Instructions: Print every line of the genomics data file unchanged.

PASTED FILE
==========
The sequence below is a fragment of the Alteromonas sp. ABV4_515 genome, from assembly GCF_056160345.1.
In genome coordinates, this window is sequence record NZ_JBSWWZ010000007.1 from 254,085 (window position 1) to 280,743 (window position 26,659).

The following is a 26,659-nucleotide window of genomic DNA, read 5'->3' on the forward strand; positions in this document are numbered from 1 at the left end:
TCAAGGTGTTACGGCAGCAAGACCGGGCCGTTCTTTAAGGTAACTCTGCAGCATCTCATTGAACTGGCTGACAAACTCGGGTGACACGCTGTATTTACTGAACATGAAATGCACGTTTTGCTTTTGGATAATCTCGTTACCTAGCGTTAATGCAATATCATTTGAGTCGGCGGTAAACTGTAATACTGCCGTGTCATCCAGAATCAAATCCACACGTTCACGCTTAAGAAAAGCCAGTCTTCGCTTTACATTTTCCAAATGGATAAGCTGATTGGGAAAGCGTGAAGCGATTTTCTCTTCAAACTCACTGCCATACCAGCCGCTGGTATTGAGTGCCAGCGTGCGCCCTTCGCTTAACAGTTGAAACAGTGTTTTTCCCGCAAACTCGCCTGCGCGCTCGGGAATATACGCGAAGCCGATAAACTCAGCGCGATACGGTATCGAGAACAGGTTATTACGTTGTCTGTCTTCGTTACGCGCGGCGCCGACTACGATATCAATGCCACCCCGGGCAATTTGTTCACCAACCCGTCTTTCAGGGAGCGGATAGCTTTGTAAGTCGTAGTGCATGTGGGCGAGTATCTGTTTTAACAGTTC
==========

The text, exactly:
The sequence below is a fragment of the Alteromonas sp. ABV4_515 genome, from assembly GCF_056160345.1.
In genome coordinates, this window is sequence record NZ_JBSWWZ010000007.1 from 254,085 (window position 1) to 280,743 (window position 26,659).

The following is a 26,659-nucleotide window of genomic DNA, read 5'->3' on the forward strand; positions in this document are numbered from 1 at the left end:
TCAAGGTGTTACGGCAGCAAGACCGGGCCGTTCTTTAAGGTAACTCTGCAGCATCTCATTGAACTGGCTGACAAACTCGGGTGACACGCTGTATTTACTGAACATGAAATGCACGTTTTGCTTTTGGATAATCTCGTTACCTAGCGTTAATGCAATATCATTTGAGTCGGCGGTAAACTGTAATACTGCCGTGTCATCCAGAATCAAATCCACACGTTCACGCTTAAGAAAAGCCAGTCTTCGCTTTACATTTTCCAAATGGATAAGCTGATTGGGAAAGCGTGAAGCGATTTTCTCTTCAAACTCACTGCCATACCAGCCGCTGGTATTGAGTGCCAGCGTGCGCCCTTCGCTTAACAGTTGAAACAGTGTTTTTCCCGCAAACTCGCCTGCGCGCTCGGGAATATACGCGAAGCCGATAAACTCAGCGCGATACGGTATCGAGAACAGGTTATTACGTTGTCTGTCTTCGTTACGCGCGGCGCCGACTACGATATCAATGCCACCCCGGGCAATTTGTTCACCAACCCGTCTTTCAGGGAGCGGATAGCTTTGTAAGTCGTAGTGCATGTGGGCGAGTATCTGTTTTAACAGTTC